I love you. It’s Mother’s Day today, and this year, I wanted to share with you one of the most important lessons you’ve taught me about love. I can’t believe it took over ten years and a card game for me to understand your love language. I finally get it, and all I want to do is share it with the world.

Growing up, you always showered me with love, but I couldn’t see it. I was too busy running away from my problems to be there for you. But you were always there doing everything you could to support me—cooking, cleaning, serving me with your entire heart. You made sacrifices every chance you could, so I could live the life of my dreams, the one you never got to have.

Instead of making time for you to hear about your life, I kept pushing you away. I thought the way I lived my life was right. I believed so firmly that I was busy making an impact on the world when all I was doing was being selfish and ignoring the one person who loved me more than anyone else. I took your love and actions for granted, and there was nothing I felt more guilty about.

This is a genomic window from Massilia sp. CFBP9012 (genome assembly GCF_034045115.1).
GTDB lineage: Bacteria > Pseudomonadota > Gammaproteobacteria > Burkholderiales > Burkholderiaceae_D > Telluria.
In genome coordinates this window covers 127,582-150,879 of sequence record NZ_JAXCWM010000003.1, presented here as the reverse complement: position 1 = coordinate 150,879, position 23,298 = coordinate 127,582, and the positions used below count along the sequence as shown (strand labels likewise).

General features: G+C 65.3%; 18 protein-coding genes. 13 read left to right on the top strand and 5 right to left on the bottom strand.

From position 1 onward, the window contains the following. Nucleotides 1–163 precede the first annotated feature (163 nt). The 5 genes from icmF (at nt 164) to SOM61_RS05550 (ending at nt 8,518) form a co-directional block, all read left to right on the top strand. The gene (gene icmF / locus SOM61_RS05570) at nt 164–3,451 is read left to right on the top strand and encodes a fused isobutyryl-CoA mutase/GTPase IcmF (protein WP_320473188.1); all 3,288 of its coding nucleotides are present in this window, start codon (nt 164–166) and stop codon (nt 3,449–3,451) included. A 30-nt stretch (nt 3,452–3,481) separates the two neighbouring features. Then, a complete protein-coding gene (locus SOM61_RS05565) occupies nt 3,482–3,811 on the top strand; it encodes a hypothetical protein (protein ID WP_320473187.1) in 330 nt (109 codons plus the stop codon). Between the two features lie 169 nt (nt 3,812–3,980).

Even though I was the most joyful person around my friends, colleagues, and even strangers, I was cranky, annoyed, and short-tempered at home. I took my stress and frustration out on you for years, making the smallest things that you did excuses for me to be annoyed. I lashed out at you for caring too much about me. You didn’t deserve any of it.

I finally get it, Mom. Behind all of those things that I yelled at you for, you were showing me your tender, selfless, everlasting love.